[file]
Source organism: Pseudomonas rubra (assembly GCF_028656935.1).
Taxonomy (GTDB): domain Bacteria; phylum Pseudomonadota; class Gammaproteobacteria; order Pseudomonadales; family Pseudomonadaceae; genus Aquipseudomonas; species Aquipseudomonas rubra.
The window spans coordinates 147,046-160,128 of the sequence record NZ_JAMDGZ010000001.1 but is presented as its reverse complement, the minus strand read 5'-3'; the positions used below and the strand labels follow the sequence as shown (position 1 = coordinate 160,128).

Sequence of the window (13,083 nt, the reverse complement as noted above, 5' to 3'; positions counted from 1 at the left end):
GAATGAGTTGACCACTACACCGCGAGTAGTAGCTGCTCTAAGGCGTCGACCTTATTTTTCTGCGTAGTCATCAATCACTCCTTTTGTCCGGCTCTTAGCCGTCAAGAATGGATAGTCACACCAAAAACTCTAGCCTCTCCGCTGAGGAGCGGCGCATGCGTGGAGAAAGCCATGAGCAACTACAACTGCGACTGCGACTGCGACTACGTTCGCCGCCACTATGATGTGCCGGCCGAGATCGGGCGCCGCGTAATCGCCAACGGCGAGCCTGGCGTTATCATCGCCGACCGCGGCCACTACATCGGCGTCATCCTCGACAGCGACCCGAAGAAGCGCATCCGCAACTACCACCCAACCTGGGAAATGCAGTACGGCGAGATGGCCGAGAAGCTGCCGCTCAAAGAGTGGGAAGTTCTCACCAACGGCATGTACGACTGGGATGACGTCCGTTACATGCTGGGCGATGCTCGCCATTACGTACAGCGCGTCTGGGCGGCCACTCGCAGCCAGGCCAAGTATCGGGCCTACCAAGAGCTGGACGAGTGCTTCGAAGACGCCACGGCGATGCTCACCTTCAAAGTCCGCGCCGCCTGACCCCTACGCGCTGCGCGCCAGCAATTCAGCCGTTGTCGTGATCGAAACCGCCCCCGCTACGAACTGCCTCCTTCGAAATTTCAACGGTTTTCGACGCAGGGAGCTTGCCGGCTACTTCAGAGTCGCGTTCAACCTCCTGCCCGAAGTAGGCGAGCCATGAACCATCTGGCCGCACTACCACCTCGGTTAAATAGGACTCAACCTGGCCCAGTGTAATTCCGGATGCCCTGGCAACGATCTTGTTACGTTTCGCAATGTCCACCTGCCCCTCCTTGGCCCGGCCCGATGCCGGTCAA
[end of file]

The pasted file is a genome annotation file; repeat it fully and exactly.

Source organism: Pseudomonas rubra (assembly GCF_028656935.1).
Taxonomy (GTDB): domain Bacteria; phylum Pseudomonadota; class Gammaproteobacteria; order Pseudomonadales; family Pseudomonadaceae; genus Aquipseudomonas; species Aquipseudomonas rubra.
The window spans coordinates 147,046-160,128 of the sequence record NZ_JAMDGZ010000001.1 but is presented as its reverse complement, the minus strand read 5'-3'; the positions used below and the strand labels follow the sequence as shown (position 1 = coordinate 160,128).

Sequence of the window (13,083 nt, the reverse complement as noted above, 5' to 3'; positions counted from 1 at the left end):
GAATGAGTTGACCACTACACCGCGAGTAGTAGCTGCTCTAAGGCGTCGACCTTATTTTTCTGCGTAGTCATCAATCACTCCTTTTGTCCGGCTCTTAGCCGTCAAGAATGGATAGTCACACCAAAAACTCTAGCCTCTCCGCTGAGGAGCGGCGCATGCGTGGAGAAAGCCATGAGCAACTACAACTGCGACTGCGACTGCGACTACGTTCGCCGCCACTATGATGTGCCGGCCGAGATCGGGCGCCGCGTAATCGCCAACGGCGAGCCTGGCGTTATCATCGCCGACCGCGGCCACTACATCGGCGTCATCCTCGACAGCGACCCGAAGAAGCGCATCCGCAACTACCACCCAACCTGGGAAATGCAGTACGGCGAGATGGCCGAGAAGCTGCCGCTCAAAGAGTGGGAAGTTCTCACCAACGGCATGTACGACTGGGATGACGTCCGTTACATGCTGGGCGATGCTCGCCATTACGTACAGCGCGTCTGGGCGGCCACTCGCAGCCAGGCCAAGTATCGGGCCTACCAAGAGCTGGACGAGTGCTTCGAAGACGCCACGGCGATGCTCACCTTCAAAGTCCGCGCCGCCTGACCCCTACGCGCTGCGCGCCAGCAATTCAGCCGTTGTCGTGATCGAAACCGCCCCCGCTACGAACTGCCTCCTTCGAAATTTCAACGGTTTTCGACGCAGGGAGCTTGCCGGCTACTTCAGAGTCGCGTTCAACCTCCTGCCCGAAGTAGGCGAGCCATGAACCATCTGGCCGCACTACCACCTCGGTTAAATAGGACTCAACCTGGCCCAGTGTAATTCCGGATGCCCTGGCAACGATCTTGTTACGTTTCGCAATGTCCACCTGCCCCTCCTTGGCCCGGCCCGATGCCGGTCAA